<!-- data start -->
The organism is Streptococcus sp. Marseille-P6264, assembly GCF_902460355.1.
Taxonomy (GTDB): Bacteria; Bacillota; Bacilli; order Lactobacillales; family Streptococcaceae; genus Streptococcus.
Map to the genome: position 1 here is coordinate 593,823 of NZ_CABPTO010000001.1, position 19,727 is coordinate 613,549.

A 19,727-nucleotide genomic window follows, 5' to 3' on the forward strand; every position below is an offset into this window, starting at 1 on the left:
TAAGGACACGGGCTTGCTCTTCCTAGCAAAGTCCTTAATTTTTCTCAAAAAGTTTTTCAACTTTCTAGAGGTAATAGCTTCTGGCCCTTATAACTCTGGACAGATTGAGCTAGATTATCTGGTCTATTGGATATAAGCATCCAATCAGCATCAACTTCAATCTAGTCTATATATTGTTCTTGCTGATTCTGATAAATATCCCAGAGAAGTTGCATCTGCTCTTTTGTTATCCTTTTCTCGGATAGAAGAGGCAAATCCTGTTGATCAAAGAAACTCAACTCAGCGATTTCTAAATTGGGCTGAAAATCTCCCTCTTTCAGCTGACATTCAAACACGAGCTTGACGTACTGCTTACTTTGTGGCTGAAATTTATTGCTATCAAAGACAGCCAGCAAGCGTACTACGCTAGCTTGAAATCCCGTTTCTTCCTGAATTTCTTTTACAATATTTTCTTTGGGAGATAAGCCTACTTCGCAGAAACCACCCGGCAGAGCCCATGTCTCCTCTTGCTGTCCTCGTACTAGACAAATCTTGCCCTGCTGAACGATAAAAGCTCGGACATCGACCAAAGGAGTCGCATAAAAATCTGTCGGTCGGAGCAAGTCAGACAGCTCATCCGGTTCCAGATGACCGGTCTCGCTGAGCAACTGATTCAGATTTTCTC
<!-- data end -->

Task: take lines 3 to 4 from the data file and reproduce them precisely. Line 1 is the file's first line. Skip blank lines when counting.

Map to the genome: position 1 here is coordinate 593,823 of NZ_CABPTO010000001.1, position 19,727 is coordinate 613,549.

A 19,727-nucleotide genomic window follows, 5' to 3' on the forward strand; every position below is an offset into this window, starting at 1 on the left: